I explore possible connections between the Higgs sector and dark energy.

Aharon Davidson, Ben-Guiron University 

Zero cosmological Constant from Normalized General Relativity

Ghazal Geshnizjani, Perimeter Instiutute

Observational Evidence for Cosmological-Scale Extra Dimensions

Lam Hui, Columbia University

Modified gravity, degravitation and equivalence principle

Alberto Iglesias, UC Davis 

Dilution of the Cosmological Constant: Higher Codimension Branes and Higher Curvature Terms

Nissan Itzhaki, Tel-Aviv University

Dynamics and the Cosmological Constant Problem

Nemanja Kaloper, UC Davis,

Where in the String Landscape is Quintessence

I will make the case that the Bousso-Polchinski landscape may contain quintessential corners.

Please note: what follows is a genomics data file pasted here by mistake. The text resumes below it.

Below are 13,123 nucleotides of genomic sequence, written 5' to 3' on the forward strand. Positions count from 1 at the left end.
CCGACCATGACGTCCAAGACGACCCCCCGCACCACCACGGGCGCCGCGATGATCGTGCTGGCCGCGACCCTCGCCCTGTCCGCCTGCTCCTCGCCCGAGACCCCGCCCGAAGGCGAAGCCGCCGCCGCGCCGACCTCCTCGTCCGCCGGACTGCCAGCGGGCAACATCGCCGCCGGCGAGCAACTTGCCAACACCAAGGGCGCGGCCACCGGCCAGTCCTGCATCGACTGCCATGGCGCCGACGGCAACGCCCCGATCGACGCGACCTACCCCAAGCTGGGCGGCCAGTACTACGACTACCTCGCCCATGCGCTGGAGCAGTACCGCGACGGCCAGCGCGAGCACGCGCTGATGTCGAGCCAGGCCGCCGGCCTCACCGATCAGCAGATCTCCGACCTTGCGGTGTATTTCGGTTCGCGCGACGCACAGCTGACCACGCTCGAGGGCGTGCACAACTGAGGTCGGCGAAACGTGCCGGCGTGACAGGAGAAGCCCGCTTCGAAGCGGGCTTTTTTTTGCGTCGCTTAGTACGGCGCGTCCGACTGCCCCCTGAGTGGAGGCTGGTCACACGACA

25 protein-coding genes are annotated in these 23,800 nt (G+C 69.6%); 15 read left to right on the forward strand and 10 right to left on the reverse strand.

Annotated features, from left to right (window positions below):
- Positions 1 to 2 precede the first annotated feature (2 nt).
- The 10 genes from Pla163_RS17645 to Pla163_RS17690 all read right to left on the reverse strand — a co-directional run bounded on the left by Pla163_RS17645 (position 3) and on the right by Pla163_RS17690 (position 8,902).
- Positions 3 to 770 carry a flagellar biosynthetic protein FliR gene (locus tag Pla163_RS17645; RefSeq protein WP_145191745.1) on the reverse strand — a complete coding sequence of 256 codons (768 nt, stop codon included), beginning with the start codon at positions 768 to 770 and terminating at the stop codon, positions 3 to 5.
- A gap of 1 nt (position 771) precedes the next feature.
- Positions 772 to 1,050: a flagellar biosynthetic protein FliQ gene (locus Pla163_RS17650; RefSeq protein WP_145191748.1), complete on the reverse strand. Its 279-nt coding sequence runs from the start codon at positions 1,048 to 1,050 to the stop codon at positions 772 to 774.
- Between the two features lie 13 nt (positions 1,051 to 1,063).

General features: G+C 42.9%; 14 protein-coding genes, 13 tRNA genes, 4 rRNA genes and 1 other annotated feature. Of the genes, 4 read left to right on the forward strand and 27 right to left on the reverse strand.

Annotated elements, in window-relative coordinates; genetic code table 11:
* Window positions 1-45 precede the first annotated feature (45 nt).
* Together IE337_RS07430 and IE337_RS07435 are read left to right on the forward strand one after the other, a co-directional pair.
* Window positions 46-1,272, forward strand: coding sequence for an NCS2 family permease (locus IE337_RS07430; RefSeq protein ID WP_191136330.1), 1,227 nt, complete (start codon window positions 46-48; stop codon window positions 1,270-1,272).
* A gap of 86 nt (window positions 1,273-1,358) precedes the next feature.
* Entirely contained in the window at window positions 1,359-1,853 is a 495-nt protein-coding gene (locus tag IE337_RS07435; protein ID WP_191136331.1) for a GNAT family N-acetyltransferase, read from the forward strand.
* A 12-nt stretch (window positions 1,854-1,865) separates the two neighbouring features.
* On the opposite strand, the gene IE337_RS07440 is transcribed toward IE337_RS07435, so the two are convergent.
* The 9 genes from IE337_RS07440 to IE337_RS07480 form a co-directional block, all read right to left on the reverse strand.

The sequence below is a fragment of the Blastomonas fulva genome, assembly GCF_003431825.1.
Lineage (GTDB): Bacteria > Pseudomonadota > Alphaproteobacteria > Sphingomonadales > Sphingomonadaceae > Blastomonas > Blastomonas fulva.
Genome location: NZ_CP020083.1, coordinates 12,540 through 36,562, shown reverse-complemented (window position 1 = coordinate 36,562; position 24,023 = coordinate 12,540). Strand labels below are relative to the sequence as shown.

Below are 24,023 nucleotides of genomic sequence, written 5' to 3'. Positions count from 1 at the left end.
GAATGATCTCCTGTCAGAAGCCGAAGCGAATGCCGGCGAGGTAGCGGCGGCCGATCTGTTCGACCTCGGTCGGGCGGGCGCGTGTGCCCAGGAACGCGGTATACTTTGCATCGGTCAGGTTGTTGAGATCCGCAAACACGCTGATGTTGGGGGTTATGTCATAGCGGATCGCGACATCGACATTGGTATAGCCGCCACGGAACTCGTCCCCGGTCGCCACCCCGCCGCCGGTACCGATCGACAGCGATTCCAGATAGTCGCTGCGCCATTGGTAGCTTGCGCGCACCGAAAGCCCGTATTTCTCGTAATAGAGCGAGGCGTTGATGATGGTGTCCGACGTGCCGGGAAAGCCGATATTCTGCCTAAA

Justin Khoury, University of Pennsylvania

Cascading Gravity and the Cosmological Constant

Hyun-Min Lee, Carnegie Mello University

Inflation on a codimension-two brane

We consider a codimension-2 brane inflation scenario in a warped flux compactification of 6D gauged supergravity. The volume modulus of the model is stabilized by means of potentials localized on the regularized background branes. We discuss the cosmological evolution of the world-volume of a probe codimension-2 brane when it moves along the radial direction of the internal space. In order to have slow-roll inflation, we find that the warping of the internal space is required to be weak, in contrast to the string inflation constructions with strong warping. We discuss the parameter range that the inflation is in agreement with the observationally inferred parameters and which furthermore is consistent with the probe brane approximation. We argue that from a multi-brane solution, the backreaction of the probe brane on the weak warp factor is ignorable.

John Moffat, Perimeter Institute

Positive and Negative Energy Symmetry and the Cosmological Constant Problem